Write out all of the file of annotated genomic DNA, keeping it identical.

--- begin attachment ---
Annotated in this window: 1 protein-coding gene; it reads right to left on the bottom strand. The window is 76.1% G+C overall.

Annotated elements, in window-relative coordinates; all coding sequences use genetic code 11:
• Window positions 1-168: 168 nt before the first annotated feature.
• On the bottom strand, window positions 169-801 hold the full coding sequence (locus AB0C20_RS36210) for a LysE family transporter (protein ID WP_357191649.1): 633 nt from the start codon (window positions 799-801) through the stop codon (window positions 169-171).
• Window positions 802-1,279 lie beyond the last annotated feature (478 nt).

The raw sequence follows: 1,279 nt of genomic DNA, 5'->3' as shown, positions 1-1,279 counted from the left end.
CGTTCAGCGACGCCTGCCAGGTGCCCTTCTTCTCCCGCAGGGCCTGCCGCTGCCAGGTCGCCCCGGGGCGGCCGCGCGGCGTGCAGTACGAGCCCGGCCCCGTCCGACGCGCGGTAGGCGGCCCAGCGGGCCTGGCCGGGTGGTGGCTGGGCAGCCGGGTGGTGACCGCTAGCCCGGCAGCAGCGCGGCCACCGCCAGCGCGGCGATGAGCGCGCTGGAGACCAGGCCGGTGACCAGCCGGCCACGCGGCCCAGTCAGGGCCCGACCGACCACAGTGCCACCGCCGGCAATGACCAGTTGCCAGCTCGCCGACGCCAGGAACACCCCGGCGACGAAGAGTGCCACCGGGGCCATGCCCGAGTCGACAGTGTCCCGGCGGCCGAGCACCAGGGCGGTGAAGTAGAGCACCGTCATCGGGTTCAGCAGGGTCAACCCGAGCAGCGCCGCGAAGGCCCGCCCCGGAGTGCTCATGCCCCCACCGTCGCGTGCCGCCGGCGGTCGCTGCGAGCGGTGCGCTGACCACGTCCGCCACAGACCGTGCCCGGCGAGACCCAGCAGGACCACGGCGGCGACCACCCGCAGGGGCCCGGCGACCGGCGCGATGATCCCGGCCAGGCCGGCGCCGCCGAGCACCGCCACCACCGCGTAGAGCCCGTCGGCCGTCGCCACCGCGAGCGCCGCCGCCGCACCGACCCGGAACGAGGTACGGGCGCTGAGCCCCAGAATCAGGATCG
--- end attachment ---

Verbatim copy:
Annotated in this window: 1 protein-coding gene; it reads right to left on the bottom strand. The window is 76.1% G+C overall.

Annotated elements, in window-relative coordinates; all coding sequences use genetic code 11:
• Window positions 1-168: 168 nt before the first annotated feature.
• On the bottom strand, window positions 169-801 hold the full coding sequence (locus AB0C20_RS36210) for a LysE family transporter (protein ID WP_357191649.1): 633 nt from the start codon (window positions 799-801) through the stop codon (window positions 169-171).
• Window positions 802-1,279 lie beyond the last annotated feature (478 nt).

The raw sequence follows: 1,279 nt of genomic DNA, 5'->3' as shown, positions 1-1,279 counted from the left end.
CGTTCAGCGACGCCTGCCAGGTGCCCTTCTTCTCCCGCAGGGCCTGCCGCTGCCAGGTCGCCCCGGGGCGGCCGCGCGGCGTGCAGTACGAGCCCGGCCCCGTCCGACGCGCGGTAGGCGGCCCAGCGGGCCTGGCCGGGTGGTGGCTGGGCAGCCGGGTGGTGACCGCTAGCCCGGCAGCAGCGCGGCCACCGCCAGCGCGGCGATGAGCGCGCTGGAGACCAGGCCGGTGACCAGCCGGCCACGCGGCCCAGTCAGGGCCCGACCGACCACAGTGCCACCGCCGGCAATGACCAGTTGCCAGCTCGCCGACGCCAGGAACACCCCGGCGACGAAGAGTGCCACCGGGGCCATGCCCGAGTCGACAGTGTCCCGGCGGCCGAGCACCAGGGCGGTGAAGTAGAGCACCGTCATCGGGTTCAGCAGGGTCAACCCGAGCAGCGCCGCGAAGGCCCGCCCCGGAGTGCTCATGCCCCCACCGTCGCGTGCCGCCGGCGGTCGCTGCGAGCGGTGCGCTGACCACGTCCGCCACAGACCGTGCCCGGCGAGACCCAGCAGGACCACGGCGGCGACCACCCGCAGGGGCCCGGCGACCGGCGCGATGATCCCGGCCAGGCCGGCGCCGCCGAGCACCGCCACCACCGCGTAGAGCCCGTCGGCCGTCGCCACCGCGAGCGCCGCCGCCGCACCGACCCGGAACGAGGTACGGGCGCTGAGCCCCAGAATCAGGATCG